October 05, 2009 —
A major victory has been won for climate and forest protection. Four of the largest players in the global cattle industry joined forces to ban the purchase of cattle from newly deforested areas of the Brazilian Amazon from their supply chains. This fabulous news follows Greenpeace's call for zero deforestation in the rainforest.
Forest destruction accounts for almost 20 percent of global warming causing emissions, which is more climate pollution than all the world’s cars, trucks, trains, planes, and ships combined.
The Brazilian cattle sector, which occupies 80% of all deforested areas of the Amazon, is the country’s leading carbon polluter.
Each of the companies, JBS-Friboi, Bertin, Minerva and Marfrig, declared the adoption of environmental and social standards to ensure their products are free from cattle raised in newly deforested areas of the rainforest. The Brazilian Association of Supermarkets (ABRAS), which includes Walmart and Carrefour, attended the event and supports the call for zero deforestation.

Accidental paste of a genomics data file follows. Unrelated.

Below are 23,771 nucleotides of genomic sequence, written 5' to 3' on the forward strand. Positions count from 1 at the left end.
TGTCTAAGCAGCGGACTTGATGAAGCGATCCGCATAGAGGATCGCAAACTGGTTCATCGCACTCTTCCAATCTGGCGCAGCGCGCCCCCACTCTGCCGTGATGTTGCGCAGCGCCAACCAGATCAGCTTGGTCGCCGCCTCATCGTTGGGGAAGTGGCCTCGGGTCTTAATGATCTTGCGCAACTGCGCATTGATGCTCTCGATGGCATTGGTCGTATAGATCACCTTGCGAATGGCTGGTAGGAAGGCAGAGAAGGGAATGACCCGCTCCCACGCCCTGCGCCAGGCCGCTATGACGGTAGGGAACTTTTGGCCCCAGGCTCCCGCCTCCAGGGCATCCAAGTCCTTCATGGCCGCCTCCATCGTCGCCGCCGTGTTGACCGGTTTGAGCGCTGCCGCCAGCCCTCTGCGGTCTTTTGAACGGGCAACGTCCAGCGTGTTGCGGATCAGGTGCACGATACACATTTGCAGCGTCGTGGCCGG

The event was attended by Governor Blairo Maggi of the Brazilian state of Mato Grosso, which has the highest rate of deforestation in the Amazon and the largest cattle herd in Brazil. Maggi announced that the state would support efforts to protect the Amazon and would provide high-resolution satellite images for monitoring.
At the United Nations General Assembly in September, President Lula announced a target of 80% reduction in deforestation by 2020 for Brazil.
In just 10 weeks’ time, governments around the world will meet in Copenhagen to agree a strong climate deal to avoid catastrophic climate change. Deforestation accounts for around 20% of global greenhouse gas emissions, more than all the world’s trains, planes and cars put together. A good climate deal will only be effective if it successfully tackles emissions from both fossil fuels and deforestation.
We are calling for developed world governments to provide $140 billion a year to tackle the climate crisis, to fund both mitigation and adaptation measures in developing countries. Approximately $40 billion a year of this should be designated to forest protection. The funds would be provided in return for a commitment to stop deforestation globally by 2020.